Many dads will be tuning into coverage of the final round on Father's Day Sunday, but many others could be out and about, playing golf themselves. Check here for the national outdoor forecast this Father's Day.


    PHOTOS ON SKYE: 50 Must-See Weather Photos

     

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    Sunday, June 15, 2014

    (Scott Olson/Getty Images)

    The same storm system that brought severe thunderstorms to the central Plains on Saturday and Saturday night will move into the Midwest and southern Plains on Sunday.

    Thunderstorms will impact areas from Minnesota and Wisconsin to western Texas.

    Some storms will contain large hail, damaging winds and heavy rain that can lead to flash flooding. While the risk for tornadoes is low, these storms could spawn an isolated tornado.

    Chicago, St. Louis, Missouri, and Oklahoma City are some of the locations that could be impacted.

    There will likely be disruptions to outdoor activities on this Father's Day because of these storms and folks should be prepared to seek shelter if threatening weather approaches.

    Weather delays are possible during the baseball game between the Royals and White Sox, which will take place on the south side of Chicago on Sunday afternoon. The series finale between the Nationals and Cardinals in St. Louis on Sunday afternoon could be affected as well.

    RELATED:
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    Powerful winds from these intense storms can knock down trees and power lines causing power outages.

    Roads can become flooded due to heavy rainfall and cause travel delays.

    Thunderstorms will tend to weaken later on Sunday night as they move into Michigan, Indiana, southern Illinois and southern Missouri.

    Places like Detroit, Michigan, and Indianapolis, Indiana, can have a thunderstorm late on Sunday night, but are not expected to contain high winds by the time they reach those cities.

    Another round of severe thunderstorms will impact parts of the Plains and Midwest on Monday, including portions of South Dakota, Minnesota, Nebraska and Iowa. Omaha, Nebraska, could again experience damaging winds and large hail.

    RELATED ON SKYE: 50 Must-See Weather Photos from 2013
    Lightning Hits the Grand Canyon

     

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    Sunday, June 15, 2014

    As in this file photo of a fire in California, the Sierra Nevada Shirley Fire flames are growing (David McNew/Getty Images)

    More than 500 homes were evacuated late Saturday as the result of the Shirley Fire in the Sierra Nevada in California, northeast of Bakersfield.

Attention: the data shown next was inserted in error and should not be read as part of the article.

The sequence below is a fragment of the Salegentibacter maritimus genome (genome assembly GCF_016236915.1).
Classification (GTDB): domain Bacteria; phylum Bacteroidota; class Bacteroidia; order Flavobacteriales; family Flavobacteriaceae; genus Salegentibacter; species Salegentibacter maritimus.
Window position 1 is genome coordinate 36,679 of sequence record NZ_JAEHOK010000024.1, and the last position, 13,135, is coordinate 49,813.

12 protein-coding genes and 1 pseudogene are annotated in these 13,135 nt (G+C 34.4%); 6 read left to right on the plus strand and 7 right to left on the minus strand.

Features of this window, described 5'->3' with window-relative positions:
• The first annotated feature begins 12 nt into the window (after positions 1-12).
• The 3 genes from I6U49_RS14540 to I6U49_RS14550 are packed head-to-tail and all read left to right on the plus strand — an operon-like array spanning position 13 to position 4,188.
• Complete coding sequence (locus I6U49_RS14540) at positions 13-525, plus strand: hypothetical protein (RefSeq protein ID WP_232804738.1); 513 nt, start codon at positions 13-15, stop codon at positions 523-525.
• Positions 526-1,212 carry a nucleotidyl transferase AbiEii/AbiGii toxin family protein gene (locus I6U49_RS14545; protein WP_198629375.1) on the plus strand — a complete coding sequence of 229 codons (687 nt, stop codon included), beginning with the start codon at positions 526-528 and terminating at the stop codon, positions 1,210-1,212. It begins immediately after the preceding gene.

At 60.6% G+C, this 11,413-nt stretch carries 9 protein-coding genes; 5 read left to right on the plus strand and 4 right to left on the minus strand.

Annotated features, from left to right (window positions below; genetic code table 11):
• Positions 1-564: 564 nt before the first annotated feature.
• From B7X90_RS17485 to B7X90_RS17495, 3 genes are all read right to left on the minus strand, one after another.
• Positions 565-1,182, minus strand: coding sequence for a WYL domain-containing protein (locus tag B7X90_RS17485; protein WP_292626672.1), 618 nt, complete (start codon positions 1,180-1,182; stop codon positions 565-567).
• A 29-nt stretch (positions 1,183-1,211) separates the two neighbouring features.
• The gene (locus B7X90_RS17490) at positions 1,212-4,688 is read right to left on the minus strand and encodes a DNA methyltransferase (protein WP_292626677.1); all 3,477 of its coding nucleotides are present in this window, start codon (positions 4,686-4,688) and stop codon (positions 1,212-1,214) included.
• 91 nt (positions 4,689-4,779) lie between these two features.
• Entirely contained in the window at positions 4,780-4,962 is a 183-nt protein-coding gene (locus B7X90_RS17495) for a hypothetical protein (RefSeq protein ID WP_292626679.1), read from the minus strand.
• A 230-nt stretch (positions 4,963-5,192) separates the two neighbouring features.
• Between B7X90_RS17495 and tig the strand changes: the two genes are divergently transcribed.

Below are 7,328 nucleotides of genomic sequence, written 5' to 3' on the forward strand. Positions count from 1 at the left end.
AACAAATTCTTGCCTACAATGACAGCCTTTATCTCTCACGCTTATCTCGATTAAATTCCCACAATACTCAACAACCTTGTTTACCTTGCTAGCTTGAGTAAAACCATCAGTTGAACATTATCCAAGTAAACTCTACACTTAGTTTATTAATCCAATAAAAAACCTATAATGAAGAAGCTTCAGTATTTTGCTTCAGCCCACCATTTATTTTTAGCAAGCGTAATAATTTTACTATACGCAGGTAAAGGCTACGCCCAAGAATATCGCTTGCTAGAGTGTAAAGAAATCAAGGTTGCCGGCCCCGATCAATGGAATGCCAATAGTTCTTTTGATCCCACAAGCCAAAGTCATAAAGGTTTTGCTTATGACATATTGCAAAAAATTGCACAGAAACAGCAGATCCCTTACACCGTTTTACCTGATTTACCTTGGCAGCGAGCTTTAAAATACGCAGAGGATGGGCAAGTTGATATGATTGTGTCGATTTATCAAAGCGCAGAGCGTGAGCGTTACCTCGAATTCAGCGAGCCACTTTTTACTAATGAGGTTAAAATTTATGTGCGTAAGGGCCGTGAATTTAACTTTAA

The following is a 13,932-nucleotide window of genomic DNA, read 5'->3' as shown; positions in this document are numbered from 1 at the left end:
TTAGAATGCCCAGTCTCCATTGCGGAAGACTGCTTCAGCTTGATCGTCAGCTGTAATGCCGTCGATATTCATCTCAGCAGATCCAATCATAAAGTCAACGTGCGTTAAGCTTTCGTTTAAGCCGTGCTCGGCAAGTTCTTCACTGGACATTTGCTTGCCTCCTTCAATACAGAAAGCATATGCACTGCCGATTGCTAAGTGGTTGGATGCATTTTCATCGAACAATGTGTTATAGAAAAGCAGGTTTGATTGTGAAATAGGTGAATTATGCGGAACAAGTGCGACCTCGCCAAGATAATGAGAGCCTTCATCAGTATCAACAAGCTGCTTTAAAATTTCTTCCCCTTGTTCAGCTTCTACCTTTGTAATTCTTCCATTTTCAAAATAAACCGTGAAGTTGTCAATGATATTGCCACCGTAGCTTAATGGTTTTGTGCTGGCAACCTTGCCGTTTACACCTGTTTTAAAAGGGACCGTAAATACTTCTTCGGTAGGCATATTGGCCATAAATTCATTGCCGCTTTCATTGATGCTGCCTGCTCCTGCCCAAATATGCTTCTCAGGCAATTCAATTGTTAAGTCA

The Kern County Sheriff's Office said a shelter for the affected residents from the Kern Valley area was opened in Lake Isabella.

    The wildfire has grown to 810 acres and is 5 percent contained, officials said. It is currently the most active in the Rattlesnake Creek area, about 1 mile southwest of Wofford Heights, California, according to the InciWeb website.

    Humidity is going to stay low in the area on Sunday, AccuWeather.com Meteorologist Michael Doll said.

    "During the daytime, the relative humidity is generally going to be 10 to 20 percent," Doll said.

    It will be very warm across the area with highs in the upper 80s with a southwest wind between 7 and 14 mph, Doll said. It will drop into the low 80s on Monday, but a south-southwest wind will prevail between 8 to 16 mph.

    Through Wednesday, winds may gust up to 30 mph, complicating firefighting efforts, Doll said.

    Flames are visible from Wofford Heights and several calls have been received from concerned residents. Smoke will continue to be an issue in the area and residents who may suffer adverse health effects due to smoke were urged to check with their health care provider.

    RELATED ON SKYE: Dramatic Photos Reveal California's Epic Drought

     

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    Sunday, June 15, 1014

    The above image shows a satellite capture for Tropical Storm Hagibis in the South China Sea on Saturday morning, local time. Photo courtesy of the Joint Typhoon Warning Center.

    Tropical Depression 07W that has been churning in the northern parts of the South China Sea has developed into Tropical Storm Hagibis. Hagibis is located over 200 miles to the east-southeast of Hong Kong and will continue to move very slowly northward over the next day.